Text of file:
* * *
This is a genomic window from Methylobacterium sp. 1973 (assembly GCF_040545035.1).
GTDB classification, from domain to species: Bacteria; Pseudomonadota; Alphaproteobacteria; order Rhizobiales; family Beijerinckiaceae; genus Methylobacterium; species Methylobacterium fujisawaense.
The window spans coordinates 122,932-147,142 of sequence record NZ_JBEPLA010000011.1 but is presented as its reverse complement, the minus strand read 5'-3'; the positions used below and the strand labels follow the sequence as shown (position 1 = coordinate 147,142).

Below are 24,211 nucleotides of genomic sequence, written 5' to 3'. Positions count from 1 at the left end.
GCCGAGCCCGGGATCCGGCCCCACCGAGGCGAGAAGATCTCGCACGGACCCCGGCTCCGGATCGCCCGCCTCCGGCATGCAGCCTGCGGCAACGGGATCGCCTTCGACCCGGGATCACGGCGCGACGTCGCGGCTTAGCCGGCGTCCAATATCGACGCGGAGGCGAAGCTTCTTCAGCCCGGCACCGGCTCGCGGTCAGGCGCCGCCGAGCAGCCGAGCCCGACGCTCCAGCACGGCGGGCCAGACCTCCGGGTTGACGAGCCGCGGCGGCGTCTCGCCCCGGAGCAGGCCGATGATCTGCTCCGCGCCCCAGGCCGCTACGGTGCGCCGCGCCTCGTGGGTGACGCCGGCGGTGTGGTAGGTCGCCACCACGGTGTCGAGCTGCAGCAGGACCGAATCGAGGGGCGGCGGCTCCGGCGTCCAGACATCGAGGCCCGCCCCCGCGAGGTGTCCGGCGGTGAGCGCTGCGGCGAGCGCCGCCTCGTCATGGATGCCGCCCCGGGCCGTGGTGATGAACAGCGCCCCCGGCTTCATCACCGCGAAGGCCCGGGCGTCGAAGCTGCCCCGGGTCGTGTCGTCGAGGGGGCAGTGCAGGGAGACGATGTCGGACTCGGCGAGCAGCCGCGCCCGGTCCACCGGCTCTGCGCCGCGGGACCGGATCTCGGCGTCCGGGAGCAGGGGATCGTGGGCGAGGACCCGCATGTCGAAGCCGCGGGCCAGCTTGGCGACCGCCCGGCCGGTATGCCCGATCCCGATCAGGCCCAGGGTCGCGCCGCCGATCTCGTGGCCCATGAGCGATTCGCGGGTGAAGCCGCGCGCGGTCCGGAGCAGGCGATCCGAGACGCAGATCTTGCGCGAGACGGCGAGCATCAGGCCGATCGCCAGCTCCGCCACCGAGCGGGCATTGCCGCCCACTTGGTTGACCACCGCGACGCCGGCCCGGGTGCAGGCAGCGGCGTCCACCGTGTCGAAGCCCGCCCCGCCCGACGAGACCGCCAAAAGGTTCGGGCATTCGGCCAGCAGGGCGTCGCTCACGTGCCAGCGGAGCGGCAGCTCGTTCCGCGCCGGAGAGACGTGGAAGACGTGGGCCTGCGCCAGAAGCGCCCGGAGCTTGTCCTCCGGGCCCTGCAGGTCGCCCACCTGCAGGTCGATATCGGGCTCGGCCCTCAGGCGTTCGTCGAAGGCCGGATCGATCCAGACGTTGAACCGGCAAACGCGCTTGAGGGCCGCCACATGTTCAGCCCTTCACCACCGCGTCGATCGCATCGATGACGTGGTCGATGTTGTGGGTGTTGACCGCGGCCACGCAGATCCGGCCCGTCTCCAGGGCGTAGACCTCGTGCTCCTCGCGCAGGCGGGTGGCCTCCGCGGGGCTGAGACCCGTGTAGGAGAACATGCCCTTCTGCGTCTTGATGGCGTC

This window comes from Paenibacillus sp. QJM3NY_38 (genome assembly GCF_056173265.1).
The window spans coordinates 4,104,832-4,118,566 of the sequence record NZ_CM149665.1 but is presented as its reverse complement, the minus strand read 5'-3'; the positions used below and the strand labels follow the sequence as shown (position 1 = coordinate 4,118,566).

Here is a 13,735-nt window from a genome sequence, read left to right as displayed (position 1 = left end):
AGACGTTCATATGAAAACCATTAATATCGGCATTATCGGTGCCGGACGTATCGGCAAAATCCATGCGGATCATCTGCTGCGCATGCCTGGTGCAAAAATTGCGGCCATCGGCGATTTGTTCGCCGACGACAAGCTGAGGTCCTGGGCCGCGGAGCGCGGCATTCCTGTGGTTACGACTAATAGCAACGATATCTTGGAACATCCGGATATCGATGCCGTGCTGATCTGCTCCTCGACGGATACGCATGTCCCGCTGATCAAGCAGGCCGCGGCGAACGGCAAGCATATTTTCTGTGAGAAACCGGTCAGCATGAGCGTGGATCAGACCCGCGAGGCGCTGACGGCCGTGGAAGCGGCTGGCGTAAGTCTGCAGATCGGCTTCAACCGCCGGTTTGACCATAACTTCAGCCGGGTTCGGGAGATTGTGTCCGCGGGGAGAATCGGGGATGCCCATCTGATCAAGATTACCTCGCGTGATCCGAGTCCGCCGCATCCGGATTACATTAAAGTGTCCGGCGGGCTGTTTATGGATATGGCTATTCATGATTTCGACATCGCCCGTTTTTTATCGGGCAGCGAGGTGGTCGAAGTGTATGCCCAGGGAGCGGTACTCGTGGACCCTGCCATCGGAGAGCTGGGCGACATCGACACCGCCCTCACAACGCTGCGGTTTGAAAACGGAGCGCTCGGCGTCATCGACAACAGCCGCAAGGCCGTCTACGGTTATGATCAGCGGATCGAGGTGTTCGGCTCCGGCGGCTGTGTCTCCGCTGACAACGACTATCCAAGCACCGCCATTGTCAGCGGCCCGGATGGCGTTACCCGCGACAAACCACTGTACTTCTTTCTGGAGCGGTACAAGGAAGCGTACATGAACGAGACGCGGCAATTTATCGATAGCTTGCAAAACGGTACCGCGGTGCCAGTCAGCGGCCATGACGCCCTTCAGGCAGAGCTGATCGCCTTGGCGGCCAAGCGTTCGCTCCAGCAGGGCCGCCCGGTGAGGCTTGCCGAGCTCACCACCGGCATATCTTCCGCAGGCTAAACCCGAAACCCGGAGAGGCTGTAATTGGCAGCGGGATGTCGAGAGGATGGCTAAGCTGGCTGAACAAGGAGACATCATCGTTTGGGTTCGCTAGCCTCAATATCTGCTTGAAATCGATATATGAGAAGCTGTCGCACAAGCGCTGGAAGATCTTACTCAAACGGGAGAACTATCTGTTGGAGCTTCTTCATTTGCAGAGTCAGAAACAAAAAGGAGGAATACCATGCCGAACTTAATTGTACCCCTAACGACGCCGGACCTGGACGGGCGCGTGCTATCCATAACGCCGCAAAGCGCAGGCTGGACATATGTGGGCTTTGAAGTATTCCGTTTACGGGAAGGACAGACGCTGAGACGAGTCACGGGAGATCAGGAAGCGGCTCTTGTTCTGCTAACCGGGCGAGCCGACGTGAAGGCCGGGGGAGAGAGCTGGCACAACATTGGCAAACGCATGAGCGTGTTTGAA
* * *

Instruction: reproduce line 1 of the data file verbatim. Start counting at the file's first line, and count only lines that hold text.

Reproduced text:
This is a genomic window from Methylobacterium sp. 1973 (assembly GCF_040545035.1).